I remember one day during my usual weekly conversation with my professor, Lionel Robbins, he suddenly asked me, “Who else do you talk to when you come to town?” He was always very old-fashioned, almost pompous, in his expressions. I told him that about my work, I mostly talked to a friend who was doing his external BSc (Econ) and had just written his part I exams — an old friend from Calcutta. For once, Lord Robbins was floored. He said, “Well,well,well! I must meet this friend of yours.” A meeting was fixed and Dipak came to town to look up Professor Robbins. Neither of us knew that Robbins was the chairman of the BSc (Econ) examination committee. Later, he told me he had asked for Dipak’s reports from two of his examiners.
I was not surprised to hear from Robbins that his meeting (they had a long one) was very satisfactory. The examiners had also spoken highly of Dipak. Robbins, as will be seen, was a very tenacious person. He was Conservative to the core, and I heard he did not like Indians very much and was not in favour of a liberal immigration policy. But he wanted LSE to have the best people — whether as student or as teacher, no matter what colour they were. So it happened that LSE was persuaded to turn Dipak into an internal student of the School for the final year of his BSc, and Robbins pressed hard and got the London County Council to award him a scholarship so that he could give up his office job as a junior accountant. I left London soon after and came back to my dear Presidency College again.
A year later, I got a letter from Lord Robbins telling me about Dipak’s results. He got “an unbroken string of A’s,” he wrote. He was being offered a good graduate-school fellowship immediately to do his PhD, and perhaps an assistant lectureship later at LSE that was going to be advertised. For once, I beat my professor to it. Dipak chose to come to Presidency College as Assistant Professor. Nirmala Patankar, who did her BSc (Econ) at LSE the same year came back to India too. Dipak and Nirmala were happily married.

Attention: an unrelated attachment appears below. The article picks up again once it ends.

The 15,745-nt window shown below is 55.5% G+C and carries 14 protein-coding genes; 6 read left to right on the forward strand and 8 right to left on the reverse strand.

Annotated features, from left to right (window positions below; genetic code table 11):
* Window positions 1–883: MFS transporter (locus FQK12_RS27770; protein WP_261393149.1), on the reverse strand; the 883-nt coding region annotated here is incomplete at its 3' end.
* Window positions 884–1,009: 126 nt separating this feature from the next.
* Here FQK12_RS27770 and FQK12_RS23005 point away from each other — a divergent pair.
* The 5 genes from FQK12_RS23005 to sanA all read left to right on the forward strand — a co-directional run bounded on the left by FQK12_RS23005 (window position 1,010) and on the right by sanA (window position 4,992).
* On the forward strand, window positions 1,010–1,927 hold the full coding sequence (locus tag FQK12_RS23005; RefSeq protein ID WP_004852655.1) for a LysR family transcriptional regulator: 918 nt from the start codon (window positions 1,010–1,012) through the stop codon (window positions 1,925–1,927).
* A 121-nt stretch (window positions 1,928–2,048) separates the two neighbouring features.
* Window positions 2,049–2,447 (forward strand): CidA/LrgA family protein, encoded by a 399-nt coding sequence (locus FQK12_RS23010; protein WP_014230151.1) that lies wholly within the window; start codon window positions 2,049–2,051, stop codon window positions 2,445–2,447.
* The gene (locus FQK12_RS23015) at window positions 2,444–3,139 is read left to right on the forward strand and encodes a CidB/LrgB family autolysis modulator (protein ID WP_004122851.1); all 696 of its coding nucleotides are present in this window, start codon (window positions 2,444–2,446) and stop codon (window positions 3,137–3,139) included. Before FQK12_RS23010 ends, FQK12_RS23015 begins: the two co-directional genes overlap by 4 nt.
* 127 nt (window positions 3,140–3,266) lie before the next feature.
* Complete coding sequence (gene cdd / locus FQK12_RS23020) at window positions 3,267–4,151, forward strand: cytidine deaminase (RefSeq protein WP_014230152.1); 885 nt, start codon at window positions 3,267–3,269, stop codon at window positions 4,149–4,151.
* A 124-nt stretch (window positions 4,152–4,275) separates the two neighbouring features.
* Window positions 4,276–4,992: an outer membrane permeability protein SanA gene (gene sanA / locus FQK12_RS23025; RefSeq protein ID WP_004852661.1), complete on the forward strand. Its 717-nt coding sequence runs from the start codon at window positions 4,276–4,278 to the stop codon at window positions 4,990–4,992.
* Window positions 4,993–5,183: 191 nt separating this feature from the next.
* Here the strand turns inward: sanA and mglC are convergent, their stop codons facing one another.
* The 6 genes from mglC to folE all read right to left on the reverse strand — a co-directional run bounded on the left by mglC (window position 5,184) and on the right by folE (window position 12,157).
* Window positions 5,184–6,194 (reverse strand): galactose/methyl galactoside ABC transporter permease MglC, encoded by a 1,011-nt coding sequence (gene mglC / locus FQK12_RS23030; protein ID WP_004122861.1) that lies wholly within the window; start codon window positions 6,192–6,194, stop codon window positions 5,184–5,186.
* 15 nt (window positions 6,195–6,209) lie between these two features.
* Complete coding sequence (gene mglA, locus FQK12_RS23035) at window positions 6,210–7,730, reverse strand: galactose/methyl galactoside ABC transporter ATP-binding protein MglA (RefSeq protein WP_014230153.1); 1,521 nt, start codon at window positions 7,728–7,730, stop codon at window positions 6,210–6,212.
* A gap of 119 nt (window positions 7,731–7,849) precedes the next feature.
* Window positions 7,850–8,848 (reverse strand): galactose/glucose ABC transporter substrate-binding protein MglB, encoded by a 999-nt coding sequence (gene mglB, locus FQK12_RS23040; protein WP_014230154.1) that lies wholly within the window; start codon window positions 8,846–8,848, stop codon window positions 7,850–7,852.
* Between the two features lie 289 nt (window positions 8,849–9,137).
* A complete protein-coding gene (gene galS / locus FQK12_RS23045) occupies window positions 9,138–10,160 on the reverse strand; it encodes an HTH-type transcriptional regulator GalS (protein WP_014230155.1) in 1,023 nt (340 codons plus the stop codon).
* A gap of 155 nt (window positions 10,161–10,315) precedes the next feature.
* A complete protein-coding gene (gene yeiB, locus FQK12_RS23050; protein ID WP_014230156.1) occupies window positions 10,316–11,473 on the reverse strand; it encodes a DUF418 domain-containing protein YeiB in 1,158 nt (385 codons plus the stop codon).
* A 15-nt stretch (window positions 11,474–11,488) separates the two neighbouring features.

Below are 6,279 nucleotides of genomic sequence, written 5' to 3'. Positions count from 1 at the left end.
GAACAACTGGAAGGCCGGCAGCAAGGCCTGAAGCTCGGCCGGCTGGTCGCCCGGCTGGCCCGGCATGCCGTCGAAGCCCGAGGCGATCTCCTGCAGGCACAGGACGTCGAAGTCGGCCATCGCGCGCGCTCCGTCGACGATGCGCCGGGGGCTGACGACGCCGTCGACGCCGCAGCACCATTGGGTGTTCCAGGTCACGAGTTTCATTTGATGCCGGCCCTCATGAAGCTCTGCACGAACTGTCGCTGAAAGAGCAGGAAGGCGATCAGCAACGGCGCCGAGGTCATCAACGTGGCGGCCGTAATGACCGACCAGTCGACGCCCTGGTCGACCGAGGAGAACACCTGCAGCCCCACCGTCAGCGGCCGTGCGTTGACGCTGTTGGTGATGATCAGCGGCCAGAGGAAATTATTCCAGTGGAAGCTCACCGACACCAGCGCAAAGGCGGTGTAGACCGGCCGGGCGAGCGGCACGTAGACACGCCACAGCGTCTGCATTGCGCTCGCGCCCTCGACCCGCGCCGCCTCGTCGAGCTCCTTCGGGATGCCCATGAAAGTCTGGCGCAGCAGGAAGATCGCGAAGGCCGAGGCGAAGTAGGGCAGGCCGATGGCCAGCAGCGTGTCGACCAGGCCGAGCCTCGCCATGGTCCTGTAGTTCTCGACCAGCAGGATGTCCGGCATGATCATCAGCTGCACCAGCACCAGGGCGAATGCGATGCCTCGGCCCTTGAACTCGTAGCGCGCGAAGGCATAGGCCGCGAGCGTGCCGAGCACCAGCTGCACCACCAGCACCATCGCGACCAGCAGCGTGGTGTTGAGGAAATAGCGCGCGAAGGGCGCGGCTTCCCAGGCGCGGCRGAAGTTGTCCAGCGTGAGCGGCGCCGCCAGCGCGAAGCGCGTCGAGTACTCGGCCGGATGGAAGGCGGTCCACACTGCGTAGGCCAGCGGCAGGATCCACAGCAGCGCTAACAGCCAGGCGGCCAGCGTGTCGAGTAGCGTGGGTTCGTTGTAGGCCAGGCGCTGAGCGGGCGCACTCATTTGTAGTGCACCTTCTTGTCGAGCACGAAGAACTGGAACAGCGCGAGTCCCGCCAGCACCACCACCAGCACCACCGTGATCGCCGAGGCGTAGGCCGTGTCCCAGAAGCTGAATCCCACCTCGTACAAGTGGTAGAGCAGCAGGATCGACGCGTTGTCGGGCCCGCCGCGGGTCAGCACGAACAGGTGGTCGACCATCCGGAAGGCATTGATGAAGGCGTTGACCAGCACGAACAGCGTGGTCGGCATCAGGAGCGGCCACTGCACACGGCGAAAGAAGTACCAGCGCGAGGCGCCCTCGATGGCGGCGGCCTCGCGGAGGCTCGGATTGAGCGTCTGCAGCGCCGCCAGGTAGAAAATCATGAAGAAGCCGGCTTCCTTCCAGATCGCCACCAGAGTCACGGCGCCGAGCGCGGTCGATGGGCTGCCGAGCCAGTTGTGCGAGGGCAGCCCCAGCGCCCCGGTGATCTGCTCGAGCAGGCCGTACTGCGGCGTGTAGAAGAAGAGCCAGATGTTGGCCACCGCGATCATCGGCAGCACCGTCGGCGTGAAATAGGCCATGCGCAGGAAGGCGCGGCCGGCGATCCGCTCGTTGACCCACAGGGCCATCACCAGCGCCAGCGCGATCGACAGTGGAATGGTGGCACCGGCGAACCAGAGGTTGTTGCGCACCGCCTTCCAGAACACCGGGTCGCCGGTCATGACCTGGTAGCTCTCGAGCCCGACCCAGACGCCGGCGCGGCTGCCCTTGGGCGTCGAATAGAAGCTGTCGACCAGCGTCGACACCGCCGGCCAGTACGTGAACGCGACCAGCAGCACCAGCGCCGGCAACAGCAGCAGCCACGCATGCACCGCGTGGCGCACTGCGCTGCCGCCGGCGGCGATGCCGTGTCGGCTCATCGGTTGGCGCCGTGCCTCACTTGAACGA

He had gone back to LSE after that initial stint. I met him next in London where my wife, Gauri, and I spent a year in 1962. I think it was that year or the next that Dipak’s well-known paper on lexicographical ordering of utility was published. He stayed on at LSE for some more time, then later spent a year at Berkeley. That was a very pleasant year for him and Nirmala, because both Amartya Sen and Nabaneeta were there too. Amartya has always been an admirer of Dipak. After Berkeley, Dipak had come back to Presidency as professor. Gradually, he grew to be a legend. He continued to meet his students in class and at home after retirement, to the very end. It is only of such people one can say that they do not die, but only fade away.
I was going through my bookshelf this morning, when the news came from Calcutta. I looked up at my secretly-treasured set of Festschrifts that, in a way, tell the Presidency College story: Growth and Choice (ed. Tapas Majumdar, 1968), Economic Theory and Policy (ed. Bhaskar Dutta, Subhashis Gangopadhyay, Dilip Mukherjee and Debraj Ray, 1990), Essays in Economic Analysis and Policy (ed. Dipak Banerjee, 1991), Economic Theory and Public Policy (ed. Amitabha Bose, Mihir Rakshit and Anup Sinha, 1997). The Festschrift edited by Bhaskar, Subhashish, Dilip and Debraj was the one in honour of their teacher, Dipak Banerjee. I feel some pride and perhaps no small sense of fulfilment that some of his brilliant students had been mine too.